Early on, I had really settled on his Z-14 architecture, which is a dual battery, dual alternator, split (redundant) bus architecture. In-depth schematics are located across 2 pages here and here for those interested. This allows one to take approx half of the load and run it on one bus independent from the other. The idea would be to have the left glass panel, #1Nav/Com, and a handful of other goodies on one bus, and have the #2 Nav/Com, the right-most glass panel etc.. on the other bus. That way you should always be able to navigate, communicate, and get on the ground even under IMC conditions. Additionally, the EFII system is redundant too in the sense that there are 2 ECU modules, 2 fuel pumps, 2 ignition coils, etc… so each of those would be powered off of their respective redundant power busses such that you always have power to at least one of the redundant pair. The 2 busses also have the ability to crossfeed, meaning that if a failure occurs which takes out one bus, it’s possible to continue to use it by having the 2nd bus feed it. That feed won’t be at the same overall capacity as you are now on a single battery and alternator, but most stuff should be able to be used after doing some non-critical load shedding.

I’m getting close to pluming in my brake and fuel lines and systems so I’ve recently started researching more details into the architecture and also the SDS EFII solution I have chosen. First off, I’ve ordered the Andair duplex fuel selector that I’ll need to both select and return¬† fuel from one of the tanks.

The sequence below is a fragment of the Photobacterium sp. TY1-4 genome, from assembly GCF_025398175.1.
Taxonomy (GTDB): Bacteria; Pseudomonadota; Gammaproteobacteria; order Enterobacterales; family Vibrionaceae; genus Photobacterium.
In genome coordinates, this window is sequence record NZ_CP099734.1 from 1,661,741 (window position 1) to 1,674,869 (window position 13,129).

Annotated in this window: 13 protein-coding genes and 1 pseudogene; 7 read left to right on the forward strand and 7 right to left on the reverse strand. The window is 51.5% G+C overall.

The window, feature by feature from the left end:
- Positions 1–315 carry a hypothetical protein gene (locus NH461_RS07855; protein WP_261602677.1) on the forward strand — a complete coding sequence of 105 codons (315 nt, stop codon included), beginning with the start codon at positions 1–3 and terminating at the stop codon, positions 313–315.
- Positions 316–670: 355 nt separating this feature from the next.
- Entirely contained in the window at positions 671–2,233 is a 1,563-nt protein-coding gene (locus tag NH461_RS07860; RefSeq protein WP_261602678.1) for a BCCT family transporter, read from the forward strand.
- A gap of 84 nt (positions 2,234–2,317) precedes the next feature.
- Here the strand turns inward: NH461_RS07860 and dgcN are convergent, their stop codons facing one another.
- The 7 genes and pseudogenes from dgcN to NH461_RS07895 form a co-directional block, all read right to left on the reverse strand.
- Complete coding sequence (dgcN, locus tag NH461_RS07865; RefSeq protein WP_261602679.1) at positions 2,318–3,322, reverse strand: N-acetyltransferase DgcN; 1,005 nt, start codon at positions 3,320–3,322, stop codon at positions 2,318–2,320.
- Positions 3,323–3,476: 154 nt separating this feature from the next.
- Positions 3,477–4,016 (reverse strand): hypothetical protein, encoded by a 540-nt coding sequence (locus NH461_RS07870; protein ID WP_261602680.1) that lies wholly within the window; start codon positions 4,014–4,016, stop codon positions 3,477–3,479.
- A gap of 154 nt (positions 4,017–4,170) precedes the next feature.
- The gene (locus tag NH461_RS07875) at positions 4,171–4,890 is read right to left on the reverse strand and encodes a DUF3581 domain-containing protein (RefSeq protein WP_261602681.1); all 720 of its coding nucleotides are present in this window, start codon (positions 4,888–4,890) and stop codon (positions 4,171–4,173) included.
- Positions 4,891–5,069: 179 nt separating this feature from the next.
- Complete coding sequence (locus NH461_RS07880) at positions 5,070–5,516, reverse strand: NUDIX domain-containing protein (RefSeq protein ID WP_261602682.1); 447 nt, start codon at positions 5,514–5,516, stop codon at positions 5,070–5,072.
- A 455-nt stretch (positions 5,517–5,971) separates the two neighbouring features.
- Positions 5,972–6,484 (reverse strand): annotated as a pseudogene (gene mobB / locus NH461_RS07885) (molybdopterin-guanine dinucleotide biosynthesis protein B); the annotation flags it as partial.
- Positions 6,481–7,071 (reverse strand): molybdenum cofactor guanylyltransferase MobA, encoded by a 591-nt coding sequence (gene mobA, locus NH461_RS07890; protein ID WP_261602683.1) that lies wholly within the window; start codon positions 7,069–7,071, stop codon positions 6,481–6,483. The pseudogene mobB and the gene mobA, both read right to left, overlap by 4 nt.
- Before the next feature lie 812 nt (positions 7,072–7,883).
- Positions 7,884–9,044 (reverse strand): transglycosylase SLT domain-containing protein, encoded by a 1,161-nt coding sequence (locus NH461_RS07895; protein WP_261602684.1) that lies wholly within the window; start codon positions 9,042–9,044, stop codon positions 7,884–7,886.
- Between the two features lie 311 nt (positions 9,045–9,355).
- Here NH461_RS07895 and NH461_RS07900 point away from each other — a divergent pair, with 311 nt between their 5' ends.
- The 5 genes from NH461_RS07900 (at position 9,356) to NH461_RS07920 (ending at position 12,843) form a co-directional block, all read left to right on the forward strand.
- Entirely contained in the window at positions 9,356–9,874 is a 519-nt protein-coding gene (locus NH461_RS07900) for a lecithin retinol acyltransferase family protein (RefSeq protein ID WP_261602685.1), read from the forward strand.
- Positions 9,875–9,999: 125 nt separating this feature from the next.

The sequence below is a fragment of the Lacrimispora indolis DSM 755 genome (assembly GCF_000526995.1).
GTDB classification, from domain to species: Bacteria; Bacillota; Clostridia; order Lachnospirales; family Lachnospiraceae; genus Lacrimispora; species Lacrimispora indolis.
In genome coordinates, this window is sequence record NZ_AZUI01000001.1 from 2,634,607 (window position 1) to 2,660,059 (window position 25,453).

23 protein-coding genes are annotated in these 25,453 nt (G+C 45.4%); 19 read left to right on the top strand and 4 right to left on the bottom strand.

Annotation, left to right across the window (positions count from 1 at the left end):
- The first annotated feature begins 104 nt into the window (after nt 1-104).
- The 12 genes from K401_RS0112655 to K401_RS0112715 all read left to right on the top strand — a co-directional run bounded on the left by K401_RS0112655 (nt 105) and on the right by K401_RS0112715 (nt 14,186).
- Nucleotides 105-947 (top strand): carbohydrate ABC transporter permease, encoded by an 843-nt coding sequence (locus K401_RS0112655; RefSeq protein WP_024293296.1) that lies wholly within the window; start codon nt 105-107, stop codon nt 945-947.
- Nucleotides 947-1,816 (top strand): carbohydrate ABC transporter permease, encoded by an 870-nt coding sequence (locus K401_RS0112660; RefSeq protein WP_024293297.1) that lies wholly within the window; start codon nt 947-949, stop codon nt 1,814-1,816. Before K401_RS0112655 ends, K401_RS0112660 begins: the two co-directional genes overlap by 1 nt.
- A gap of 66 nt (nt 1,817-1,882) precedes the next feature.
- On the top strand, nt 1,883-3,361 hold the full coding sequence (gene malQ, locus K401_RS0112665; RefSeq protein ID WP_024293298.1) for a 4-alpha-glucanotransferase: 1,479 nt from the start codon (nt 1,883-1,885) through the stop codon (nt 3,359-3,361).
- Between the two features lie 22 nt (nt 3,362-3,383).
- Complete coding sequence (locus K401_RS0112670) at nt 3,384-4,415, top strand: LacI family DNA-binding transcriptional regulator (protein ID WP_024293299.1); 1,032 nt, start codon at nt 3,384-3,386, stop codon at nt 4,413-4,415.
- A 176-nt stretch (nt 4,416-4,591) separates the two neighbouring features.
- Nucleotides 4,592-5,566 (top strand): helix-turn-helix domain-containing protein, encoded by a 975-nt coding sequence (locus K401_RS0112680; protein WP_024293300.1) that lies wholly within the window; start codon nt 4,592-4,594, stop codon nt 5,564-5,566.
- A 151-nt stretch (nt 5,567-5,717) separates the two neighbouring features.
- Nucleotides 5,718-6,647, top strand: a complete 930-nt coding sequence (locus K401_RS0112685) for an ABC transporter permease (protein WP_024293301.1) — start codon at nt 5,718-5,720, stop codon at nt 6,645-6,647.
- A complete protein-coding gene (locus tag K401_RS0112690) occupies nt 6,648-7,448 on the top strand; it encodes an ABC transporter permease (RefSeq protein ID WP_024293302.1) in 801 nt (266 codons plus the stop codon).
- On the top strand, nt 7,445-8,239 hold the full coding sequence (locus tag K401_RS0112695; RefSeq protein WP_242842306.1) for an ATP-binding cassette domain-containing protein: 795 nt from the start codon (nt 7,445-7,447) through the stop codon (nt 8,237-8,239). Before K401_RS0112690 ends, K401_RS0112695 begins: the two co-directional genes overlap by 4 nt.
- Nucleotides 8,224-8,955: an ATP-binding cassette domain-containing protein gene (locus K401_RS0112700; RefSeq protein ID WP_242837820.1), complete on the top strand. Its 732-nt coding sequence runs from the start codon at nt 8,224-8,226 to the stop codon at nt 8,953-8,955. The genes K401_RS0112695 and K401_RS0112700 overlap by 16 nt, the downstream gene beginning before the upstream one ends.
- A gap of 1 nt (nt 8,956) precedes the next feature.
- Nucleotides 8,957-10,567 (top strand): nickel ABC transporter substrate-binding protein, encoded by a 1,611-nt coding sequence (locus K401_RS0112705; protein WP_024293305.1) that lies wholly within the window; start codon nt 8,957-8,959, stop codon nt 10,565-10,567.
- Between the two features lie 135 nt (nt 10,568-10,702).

fs2020-d2-1
Duplex fuel selector

I’ve also placed an order for my dual fuel pump module (shown below), filters, and pressure regulator.

fuelpump25
Dual fuel pump

One thing that I have discovered is the fact that there is only one set of injectors into each engine cylinder for the fuel injection (i.e. not redundant), so there becomes a need to be able to power those devices from either battery. I was figuring that I was going to need to diode-Or the two battery busses together in order to accomplish that. Fortunately there was some really good discussion on VAF about this very topic and various architectures for an EFII setup. The end result was a slightly modified Z14 architecture that provides just that. I am currently planning on going with this as the architecture for my plane.

basic z14 arch
Z14 Electrical Architecture with addition of Diode-OR’ed Engine Bus

Credit for the diagram goes to Dan Horton.

Ignore the alternator amperages for now. I will need to work out my exact electrical loading and size everything appropriately.